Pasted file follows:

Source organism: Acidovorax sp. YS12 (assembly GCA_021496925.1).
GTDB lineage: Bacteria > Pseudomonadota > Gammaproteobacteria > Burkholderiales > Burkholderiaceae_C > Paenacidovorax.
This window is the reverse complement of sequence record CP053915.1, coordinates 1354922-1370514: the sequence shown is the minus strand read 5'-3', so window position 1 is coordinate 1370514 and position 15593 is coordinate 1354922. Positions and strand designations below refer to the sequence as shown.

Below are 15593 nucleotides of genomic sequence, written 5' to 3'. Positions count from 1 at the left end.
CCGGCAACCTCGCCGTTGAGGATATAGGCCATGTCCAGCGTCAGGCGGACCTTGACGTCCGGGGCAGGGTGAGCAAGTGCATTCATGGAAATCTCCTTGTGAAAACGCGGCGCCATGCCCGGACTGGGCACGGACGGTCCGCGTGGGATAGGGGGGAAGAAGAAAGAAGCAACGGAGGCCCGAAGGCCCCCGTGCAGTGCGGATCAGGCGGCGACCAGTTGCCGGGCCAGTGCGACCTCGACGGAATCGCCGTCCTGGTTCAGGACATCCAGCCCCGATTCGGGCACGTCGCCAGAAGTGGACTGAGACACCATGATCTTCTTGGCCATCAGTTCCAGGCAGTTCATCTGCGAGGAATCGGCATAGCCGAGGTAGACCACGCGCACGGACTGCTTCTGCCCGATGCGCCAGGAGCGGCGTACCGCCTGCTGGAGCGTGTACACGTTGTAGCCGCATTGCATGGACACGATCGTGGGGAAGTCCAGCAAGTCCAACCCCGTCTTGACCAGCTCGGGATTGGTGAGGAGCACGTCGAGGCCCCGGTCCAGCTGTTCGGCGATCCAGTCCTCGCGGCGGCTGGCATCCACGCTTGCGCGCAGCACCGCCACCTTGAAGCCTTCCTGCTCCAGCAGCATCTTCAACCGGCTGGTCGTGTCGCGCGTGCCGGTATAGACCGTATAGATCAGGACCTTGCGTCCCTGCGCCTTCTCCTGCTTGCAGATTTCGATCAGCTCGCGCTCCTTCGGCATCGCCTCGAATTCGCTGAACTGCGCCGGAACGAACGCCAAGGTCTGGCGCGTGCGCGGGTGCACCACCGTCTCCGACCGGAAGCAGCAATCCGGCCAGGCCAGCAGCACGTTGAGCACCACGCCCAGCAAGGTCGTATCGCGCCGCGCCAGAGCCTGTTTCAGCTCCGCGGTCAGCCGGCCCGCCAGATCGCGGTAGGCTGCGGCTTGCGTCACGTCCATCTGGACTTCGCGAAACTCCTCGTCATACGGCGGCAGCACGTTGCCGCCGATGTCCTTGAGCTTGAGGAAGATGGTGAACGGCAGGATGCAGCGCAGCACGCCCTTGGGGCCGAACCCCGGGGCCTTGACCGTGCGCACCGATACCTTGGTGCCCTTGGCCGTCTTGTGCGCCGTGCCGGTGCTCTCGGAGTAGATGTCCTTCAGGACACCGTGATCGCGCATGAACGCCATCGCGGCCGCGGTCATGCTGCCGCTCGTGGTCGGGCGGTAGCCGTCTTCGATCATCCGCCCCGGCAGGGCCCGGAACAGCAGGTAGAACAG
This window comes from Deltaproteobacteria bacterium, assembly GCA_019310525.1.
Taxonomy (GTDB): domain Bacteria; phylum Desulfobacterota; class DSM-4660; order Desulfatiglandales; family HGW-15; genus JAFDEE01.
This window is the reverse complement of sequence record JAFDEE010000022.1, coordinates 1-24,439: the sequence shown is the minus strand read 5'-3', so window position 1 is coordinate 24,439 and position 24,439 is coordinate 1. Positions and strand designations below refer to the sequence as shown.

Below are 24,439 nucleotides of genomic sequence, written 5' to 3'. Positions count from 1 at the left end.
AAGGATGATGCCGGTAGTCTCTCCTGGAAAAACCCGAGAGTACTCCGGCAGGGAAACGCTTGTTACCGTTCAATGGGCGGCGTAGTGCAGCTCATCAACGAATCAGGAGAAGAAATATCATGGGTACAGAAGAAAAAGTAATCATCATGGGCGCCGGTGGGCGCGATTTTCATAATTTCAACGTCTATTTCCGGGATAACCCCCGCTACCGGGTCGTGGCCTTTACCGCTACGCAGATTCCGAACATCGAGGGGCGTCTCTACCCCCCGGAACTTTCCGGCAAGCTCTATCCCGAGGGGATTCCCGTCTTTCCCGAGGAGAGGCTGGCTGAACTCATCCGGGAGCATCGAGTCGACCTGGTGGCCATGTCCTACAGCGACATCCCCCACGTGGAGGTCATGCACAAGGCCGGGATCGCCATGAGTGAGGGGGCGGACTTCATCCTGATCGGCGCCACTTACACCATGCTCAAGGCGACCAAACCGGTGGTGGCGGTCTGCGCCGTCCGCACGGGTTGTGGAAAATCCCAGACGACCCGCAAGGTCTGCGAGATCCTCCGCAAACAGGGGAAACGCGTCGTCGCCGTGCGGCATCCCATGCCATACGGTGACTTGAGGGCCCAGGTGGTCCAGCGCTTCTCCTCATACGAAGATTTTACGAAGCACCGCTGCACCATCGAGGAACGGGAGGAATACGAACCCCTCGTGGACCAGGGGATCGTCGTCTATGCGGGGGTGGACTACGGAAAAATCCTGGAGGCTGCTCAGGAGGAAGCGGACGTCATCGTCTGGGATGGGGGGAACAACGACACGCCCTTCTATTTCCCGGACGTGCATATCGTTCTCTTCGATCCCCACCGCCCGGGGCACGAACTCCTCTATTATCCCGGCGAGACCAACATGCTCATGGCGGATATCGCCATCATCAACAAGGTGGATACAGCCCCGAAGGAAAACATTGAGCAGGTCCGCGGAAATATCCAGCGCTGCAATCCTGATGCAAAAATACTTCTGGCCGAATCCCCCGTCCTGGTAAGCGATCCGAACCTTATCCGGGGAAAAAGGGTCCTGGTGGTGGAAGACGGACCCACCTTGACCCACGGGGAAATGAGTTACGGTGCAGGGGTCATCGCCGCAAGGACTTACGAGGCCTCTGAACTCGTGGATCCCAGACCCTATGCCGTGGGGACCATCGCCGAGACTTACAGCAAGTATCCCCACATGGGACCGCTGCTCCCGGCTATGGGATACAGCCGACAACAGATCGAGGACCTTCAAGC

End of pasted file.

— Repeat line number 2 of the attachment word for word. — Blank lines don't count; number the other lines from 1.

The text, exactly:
GTDB lineage: Bacteria > Pseudomonadota > Gammaproteobacteria > Burkholderiales > Burkholderiaceae_C > Paenacidovorax.